Thursday, November 13, 2014

Korea holds rate, demand fluctuates, sentiment sluggish

    South Korea's central bank left its base rate steady at 2.0 percent, as expected, saying exports have been favorable while domestic demand has fluctuated between an improvement and worsening, and economic sentiment has been sluggish.
    But the Bank of Korea (BOK), which has cut its rate twice this year - most recently in October - by a total of 50 basis points, also said inflation is expected to remain low for the time being and then gradually rise next year while prices in the housing market in Seoul and the surrounding area continued its uptrend.
    While supporting economic recovery, the BOK said it would conduct monetary policy to maintain price stability and financial stability by monitoring shifts in the monetary policies of major countries along with the trends in household debt and capital flows.

    The Bank of Korea issued the following statement:

"The Monetary Policy Committee of the Bank of Korea decided today to leave the Base Rate unchanged at 2.00% for the intermeeting period.

Based on currently available information the Committee considers that, although the trend of economic recovery in the US has been sustained, the sluggishness of economic activities in the euro area has continued while trends of economic growth in emerging market countries have differed from country to country. The Committee forecasts that the global economy will sustain its modest recovery going forward, centering around the US, but judges that the possibility exists of its being affected by changes in the monetary policies of major countries, by the prolongation of economic sluggishness in the euro area, by the weakening of economic growth in some emerging market countries, and by geopolitical risks.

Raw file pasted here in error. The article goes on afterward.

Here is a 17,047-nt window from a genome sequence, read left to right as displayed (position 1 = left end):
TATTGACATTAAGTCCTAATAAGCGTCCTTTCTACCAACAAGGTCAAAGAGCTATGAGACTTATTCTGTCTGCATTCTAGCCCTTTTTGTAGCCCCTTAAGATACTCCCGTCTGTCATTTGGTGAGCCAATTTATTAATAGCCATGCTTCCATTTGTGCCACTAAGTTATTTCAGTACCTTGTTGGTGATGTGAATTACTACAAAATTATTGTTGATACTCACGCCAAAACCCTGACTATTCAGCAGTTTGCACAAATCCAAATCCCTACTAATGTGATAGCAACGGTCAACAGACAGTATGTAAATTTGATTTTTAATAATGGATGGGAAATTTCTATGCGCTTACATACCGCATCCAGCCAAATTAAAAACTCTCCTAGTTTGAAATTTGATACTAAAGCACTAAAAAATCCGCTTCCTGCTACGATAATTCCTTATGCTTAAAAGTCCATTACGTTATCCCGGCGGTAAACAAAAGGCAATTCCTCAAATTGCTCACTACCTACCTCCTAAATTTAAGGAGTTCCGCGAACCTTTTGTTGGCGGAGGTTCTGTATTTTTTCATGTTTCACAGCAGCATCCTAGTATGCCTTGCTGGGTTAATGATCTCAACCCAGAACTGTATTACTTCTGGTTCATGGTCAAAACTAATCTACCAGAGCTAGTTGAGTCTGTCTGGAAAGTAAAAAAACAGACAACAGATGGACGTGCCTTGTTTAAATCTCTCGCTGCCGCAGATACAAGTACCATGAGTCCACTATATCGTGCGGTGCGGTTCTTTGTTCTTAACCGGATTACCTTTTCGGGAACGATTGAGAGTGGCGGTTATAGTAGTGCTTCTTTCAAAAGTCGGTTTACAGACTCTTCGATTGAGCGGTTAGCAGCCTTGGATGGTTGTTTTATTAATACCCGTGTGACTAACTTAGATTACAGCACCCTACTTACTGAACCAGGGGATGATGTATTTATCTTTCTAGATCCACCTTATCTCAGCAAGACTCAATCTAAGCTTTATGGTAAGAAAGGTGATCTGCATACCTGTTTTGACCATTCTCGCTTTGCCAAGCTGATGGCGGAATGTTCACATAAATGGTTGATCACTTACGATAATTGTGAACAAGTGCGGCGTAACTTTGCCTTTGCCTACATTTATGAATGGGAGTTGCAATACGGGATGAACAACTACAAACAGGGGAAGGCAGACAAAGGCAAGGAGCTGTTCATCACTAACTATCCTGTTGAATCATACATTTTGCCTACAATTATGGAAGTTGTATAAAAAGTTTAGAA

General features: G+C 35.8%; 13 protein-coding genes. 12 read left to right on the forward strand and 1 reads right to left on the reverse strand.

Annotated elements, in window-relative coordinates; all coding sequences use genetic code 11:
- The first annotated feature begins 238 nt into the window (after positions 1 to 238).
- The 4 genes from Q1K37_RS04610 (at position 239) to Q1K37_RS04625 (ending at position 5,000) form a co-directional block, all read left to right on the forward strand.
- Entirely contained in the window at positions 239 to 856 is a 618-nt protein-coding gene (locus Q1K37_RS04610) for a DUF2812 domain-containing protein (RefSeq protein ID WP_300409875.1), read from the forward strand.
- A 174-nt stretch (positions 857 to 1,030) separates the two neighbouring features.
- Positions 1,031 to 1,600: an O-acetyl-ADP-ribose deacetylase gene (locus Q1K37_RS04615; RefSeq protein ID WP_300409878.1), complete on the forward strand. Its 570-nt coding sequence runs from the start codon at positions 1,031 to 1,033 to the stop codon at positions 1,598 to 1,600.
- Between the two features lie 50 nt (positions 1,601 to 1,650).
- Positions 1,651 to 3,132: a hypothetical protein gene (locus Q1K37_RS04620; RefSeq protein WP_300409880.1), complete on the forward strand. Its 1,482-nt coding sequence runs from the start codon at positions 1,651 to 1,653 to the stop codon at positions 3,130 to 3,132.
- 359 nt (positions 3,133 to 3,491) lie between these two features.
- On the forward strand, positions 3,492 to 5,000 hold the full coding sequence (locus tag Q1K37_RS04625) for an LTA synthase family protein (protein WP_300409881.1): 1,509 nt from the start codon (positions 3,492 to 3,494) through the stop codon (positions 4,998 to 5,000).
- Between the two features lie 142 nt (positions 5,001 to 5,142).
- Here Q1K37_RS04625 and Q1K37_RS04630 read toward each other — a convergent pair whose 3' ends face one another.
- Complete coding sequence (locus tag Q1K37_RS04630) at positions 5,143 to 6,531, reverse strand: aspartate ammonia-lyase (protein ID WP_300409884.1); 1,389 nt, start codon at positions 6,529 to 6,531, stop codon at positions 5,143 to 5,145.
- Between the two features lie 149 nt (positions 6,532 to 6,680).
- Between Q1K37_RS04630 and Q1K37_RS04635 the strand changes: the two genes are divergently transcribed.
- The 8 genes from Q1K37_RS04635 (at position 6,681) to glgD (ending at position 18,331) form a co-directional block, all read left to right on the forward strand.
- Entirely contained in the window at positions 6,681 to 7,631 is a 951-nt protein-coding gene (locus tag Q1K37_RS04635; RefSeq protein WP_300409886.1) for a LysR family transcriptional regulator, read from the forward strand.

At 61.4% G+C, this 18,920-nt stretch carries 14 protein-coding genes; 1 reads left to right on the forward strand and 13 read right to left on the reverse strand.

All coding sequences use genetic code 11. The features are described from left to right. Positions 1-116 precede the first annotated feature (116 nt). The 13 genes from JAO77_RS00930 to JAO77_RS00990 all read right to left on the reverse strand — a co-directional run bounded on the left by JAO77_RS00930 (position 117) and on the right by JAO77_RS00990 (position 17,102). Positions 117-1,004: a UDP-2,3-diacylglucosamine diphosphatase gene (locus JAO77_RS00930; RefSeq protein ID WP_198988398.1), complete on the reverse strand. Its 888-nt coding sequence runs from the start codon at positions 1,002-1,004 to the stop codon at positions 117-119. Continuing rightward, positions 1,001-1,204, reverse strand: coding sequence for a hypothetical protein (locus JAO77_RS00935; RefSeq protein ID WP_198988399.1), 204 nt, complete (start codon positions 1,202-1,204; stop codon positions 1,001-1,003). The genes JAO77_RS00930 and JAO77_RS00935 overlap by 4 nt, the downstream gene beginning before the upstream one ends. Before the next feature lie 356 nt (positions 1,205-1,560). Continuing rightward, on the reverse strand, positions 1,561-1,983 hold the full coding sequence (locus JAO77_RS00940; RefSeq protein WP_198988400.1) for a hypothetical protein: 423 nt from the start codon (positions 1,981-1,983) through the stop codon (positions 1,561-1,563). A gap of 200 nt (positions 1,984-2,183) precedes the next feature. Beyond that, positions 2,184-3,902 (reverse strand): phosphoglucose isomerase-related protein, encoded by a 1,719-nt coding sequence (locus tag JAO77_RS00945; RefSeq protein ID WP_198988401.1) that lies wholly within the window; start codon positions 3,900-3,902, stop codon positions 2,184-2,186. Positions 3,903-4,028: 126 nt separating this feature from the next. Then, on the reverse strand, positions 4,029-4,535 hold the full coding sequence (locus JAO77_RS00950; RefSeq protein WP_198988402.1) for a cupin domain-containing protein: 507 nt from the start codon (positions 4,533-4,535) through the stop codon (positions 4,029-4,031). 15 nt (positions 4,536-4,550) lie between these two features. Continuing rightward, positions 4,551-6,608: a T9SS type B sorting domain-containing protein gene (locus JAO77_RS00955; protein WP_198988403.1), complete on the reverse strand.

In Korea, the Committee judges that exports have sustained a favorable pattern, that indicators of domestic demand have been alternating between improvements and worsening, and that economic agents’ sentiments have been sluggish. On the employment front, the number of persons employed has expanded steadily, led by increases in the 50-and-above age group and in the service sector. The Committee expects that the negative output gap in the domestic economy will gradually narrow going forward, albeit at a moderate pace.

Consumer price inflation rose from 1.1% the month before to 1.2% in October, due mainly to a narrowing of the extent of decline in agricultural product prices. Core inflation excluding agricultural and petroleum product prices fell to 1.8%, from 1.9% in September, owing primarily to slowdowns in the rates of industrial product price increase. The Committee forecasts that, after remaining low for the time being, inflation will gradually rise next year. In the housing market, sales and leasehold deposit prices in both Seoul and its surrounding areas and in the rest of the country continued their uptrends.

In the domestic financial markets, the Korean won has depreciated considerably against the US dollar but appreciated significantly against the Japanese yen, in line with the US dollar’s strength globally and with the Japanese yen’s weakness due mainly to the expansion of the Bank of Japan’s quantitative and qualitative monetary easing. Stock prices have rebounded, after having fallen significantly due for example to concerns about the slowdown of the global economy and to outflows of foreigners’ securities investment funds. Long-term interest rates have declined.

Looking ahead, while supporting the recovery of economic growth, the Committee will conduct monetary policy so as to maintain price stability over a medium-term horizon and pay attention to financial stability. In this process it will closely monitor external risk factors such as shifts in major countries’ monetary policies, as well as the trends of household debt and of capital flows."


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